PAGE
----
At TheHealthBoard, we're committed to delivering accurate, trustworthy information. Our expert-authored content is rigorously fact-checked and sourced from credible authorities. Discover how we uphold the highest standards in providing you with reliable knowledge.
Surgeons use a variety of instruments to hold back tissues so that the area of the body they are operating in is easily accessible. These instruments are collectively referred to as surgical retractors. They play a critical role during surgery, as they ensure that there is a clear view of the surgical site and also help keep the tissues being retracted from being damaged.
Surgical retractors come in a wide assortment of shapes, sizes, and designs. They are typically referred to in terms of the type of tissue or organ to be retracted; some examples include abdominal retractors, lung retractors, and skin retractors. Many varieties, such as the Balfour retractor, are named after the person who invented them.
While the basic purpose of all of these instruments is the same, their specific functions can vary. Some retractors keep the edges of an incision separated. Others hold back organs that may naturally block the operative field to give the surgeon clear access. Instruments used to force tissues apart and then hold them in position, such as rib spreaders, may also be considered retractors.
The two main types of surgical retractors are hand-held and self-retaining. Hand-held retractors are designed to be held by assistants during the surgical procedure. Self-retaining retractors can be adjusted and locked in place so they maintain their position without further manual intervention. Both types have advantages and disadvantages. While hand-helds can offer more flexibility than self-retaining styles, it may be more difficult to maintain the correct level of retraction with them.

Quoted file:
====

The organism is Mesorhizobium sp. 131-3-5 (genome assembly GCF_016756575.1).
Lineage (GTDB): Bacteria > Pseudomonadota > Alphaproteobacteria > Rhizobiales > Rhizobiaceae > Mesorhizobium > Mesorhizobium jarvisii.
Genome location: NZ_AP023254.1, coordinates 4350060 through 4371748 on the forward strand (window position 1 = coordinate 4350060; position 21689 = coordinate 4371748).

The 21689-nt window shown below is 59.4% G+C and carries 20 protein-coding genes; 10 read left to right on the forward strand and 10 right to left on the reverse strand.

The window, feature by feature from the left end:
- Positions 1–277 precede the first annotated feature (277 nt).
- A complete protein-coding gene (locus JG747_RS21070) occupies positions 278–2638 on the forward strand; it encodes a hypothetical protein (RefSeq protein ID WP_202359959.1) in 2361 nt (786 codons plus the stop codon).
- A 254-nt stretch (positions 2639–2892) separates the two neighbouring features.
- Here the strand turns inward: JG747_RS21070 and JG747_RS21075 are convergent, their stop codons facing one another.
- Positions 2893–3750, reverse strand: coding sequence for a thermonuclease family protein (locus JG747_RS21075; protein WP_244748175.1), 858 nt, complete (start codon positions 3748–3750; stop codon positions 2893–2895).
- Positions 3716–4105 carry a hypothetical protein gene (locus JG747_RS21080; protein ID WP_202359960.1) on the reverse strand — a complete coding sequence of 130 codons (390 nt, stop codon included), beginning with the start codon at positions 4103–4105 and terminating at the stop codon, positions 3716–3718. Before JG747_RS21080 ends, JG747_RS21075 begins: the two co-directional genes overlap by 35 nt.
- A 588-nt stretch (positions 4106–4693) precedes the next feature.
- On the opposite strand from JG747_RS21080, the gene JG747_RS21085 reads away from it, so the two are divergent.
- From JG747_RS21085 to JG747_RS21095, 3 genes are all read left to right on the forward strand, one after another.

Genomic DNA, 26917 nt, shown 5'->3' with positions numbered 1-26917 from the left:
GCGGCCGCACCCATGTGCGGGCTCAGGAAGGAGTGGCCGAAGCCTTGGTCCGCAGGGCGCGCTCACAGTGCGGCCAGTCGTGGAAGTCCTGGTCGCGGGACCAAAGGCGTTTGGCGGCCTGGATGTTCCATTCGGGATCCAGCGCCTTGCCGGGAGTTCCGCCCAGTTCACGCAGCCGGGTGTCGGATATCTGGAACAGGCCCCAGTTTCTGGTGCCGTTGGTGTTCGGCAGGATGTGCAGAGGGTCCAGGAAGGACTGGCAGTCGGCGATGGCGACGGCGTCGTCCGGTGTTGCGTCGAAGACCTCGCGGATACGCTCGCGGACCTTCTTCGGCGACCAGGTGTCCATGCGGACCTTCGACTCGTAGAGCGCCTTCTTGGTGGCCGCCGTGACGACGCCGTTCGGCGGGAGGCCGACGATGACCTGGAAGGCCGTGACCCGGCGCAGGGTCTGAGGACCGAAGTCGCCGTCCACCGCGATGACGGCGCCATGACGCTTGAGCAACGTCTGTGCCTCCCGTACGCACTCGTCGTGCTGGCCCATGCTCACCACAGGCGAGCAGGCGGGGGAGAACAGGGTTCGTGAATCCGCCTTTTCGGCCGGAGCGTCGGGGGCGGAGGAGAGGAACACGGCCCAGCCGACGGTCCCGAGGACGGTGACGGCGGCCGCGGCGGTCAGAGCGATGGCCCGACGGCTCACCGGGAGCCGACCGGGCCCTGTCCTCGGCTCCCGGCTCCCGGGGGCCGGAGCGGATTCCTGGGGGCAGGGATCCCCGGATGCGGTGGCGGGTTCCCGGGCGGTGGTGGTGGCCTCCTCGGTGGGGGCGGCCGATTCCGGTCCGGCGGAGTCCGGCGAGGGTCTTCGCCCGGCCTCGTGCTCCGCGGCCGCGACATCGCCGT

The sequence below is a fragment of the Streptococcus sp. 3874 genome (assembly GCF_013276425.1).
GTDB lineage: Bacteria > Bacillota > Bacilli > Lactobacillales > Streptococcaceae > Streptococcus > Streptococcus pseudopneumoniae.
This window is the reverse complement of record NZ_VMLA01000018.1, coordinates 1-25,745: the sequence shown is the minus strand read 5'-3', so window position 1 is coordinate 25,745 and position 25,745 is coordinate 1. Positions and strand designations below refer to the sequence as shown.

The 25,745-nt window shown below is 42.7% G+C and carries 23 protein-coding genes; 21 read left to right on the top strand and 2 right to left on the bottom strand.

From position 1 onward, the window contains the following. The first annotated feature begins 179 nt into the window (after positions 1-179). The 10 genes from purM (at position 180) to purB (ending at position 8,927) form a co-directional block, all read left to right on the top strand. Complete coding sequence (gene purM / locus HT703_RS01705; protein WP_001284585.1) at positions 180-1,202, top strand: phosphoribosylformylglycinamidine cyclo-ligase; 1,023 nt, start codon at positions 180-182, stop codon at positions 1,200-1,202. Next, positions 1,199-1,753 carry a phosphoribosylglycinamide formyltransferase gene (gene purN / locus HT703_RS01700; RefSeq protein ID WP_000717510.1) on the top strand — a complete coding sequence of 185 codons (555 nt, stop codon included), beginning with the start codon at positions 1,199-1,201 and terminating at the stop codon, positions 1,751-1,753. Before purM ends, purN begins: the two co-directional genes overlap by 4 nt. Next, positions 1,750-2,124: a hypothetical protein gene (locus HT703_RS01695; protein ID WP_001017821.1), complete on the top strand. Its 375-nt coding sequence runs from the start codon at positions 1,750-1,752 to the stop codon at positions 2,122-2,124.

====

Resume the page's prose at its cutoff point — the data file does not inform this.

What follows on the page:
There are many different shapes of surgical retractors, designed based on their function. Both the handles and the blades of retractors come in many styles. Blades can be straight or curved, narrow or wide, and have a smooth, hooked, or raked shape. Handles can include notches, rings, or hooks to make them comfortable and easy to handle. The instruments also come in a variety of sizes to accommodate surgery in all patients, from children to adults.
Stainless steel is often used to make surgical retractors, as it is very strong and easy to sterilize. It does have some drawbacks, however, which can be hazardous during a surgical procedure. It becomes very slippery when wet, conducts heat easily, and is highly reflective in bright light. To eliminate these issues, retractors can also be made of a variety of polymeric materials. Any material used to make a retractor needs to have the ability to be sterilized in an autoclave.